I’m a little tardy on March’s “meet my friend” post and didn’t even get it in under the wire… my calendar tells me it’s April! Well, let’s pretend it is still March. I’m so excited to introduce you to my friend Joy-Elizabeth Lawrence. An actor, writer, and cooking expert (with a great food blog), here Joy shares some great insights about prayer & spirituality . . . and yes a unique and healthy recipe!
I have been married to Justin for over 10 years and we have an 11 month-old daughter, Evelyn. I work for money as a freelance writer and theatre publicist and for familial and environmental health as a homemaker. One of my biggest strengths is that I’m interested in many, many things. This is also probably one of my biggest weaknesses.
In March, we focused on prayer and meditation. Prayer is a practice we all know about, but I think many Christians struggle with this one. I know I do. Do you find prayer challenging?
Well, yes I find it challenging, but no it’s not challenging. Does this make sense? I believe that prayer is really powerful. My most tangible experiences of the presence of God have been because of prayer, but I find it hard to set aside specific times for prayer and then to sit and pray. My mind wanders. I think of the many, many things I’m interested in and I look out the window.
I think that there’s this perception that prayer is something that we sit and do rather than something that is part of our very existence, like breathing. Have you read Anne of Green Gables? There’s this part where Marilla is telling Anne about how she needs to kneel to pray and Anne says, “Why must people kneel down to pray? If I really wanted to pray I’ll tell you what I’d do. I’d go out into a great big field all alone or in the deep, deep woods and I’d look up into the sky — up, up, up — into that lovely blue sky that looks as if there was no end to its blueness. And then I’d just feel a prayer.” I think that Anne is on to something there.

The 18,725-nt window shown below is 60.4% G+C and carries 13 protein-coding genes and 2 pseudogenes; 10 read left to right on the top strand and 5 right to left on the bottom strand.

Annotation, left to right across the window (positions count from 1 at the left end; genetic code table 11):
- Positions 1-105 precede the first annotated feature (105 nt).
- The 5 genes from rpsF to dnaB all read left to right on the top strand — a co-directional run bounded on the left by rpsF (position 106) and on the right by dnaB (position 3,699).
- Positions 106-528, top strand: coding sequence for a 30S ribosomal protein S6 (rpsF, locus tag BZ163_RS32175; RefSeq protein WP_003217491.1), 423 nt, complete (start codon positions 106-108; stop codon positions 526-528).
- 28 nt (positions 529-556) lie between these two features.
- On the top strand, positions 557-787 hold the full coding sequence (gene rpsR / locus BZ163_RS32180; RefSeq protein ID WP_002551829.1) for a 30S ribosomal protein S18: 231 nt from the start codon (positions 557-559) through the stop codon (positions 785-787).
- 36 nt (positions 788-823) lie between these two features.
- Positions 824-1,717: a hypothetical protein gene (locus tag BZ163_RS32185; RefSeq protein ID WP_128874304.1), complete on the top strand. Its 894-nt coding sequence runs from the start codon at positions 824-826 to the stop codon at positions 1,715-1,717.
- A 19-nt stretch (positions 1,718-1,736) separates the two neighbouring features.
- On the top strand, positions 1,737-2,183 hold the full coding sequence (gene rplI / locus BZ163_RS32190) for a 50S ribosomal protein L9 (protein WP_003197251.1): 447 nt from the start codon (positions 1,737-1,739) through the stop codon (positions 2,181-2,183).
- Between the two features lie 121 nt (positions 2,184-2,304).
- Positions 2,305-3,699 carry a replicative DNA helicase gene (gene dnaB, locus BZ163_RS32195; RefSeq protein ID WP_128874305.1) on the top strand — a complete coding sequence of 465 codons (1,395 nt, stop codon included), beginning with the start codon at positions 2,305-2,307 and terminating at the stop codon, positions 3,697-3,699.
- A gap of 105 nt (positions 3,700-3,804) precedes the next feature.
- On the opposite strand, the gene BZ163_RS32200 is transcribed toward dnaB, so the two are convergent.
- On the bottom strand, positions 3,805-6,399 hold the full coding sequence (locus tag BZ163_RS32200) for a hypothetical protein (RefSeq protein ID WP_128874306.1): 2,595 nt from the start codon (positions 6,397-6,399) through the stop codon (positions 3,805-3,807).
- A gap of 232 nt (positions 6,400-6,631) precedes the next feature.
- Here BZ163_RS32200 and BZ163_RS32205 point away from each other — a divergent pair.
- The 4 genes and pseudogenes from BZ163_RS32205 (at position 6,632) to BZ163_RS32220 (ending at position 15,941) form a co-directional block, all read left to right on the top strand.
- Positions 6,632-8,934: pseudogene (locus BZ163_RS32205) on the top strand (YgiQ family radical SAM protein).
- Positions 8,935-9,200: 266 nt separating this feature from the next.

I use Phyllis Tickle’s Divine Hours prayer book trilogy to help order my prayer. There are 4 prayers for each day of the year and sometimes, when I’m not sure what to say but I want to pray, I’ll read one aloud or with Justin. Honestly, I think that the best prayers have already been written. They’re in Psalms. So, what Anne should really do is grab the Psalms, head out to the woods, and read one aloud.
Has the addition of your baby daughter to your life changed your approach to prayer or other spiritual practices?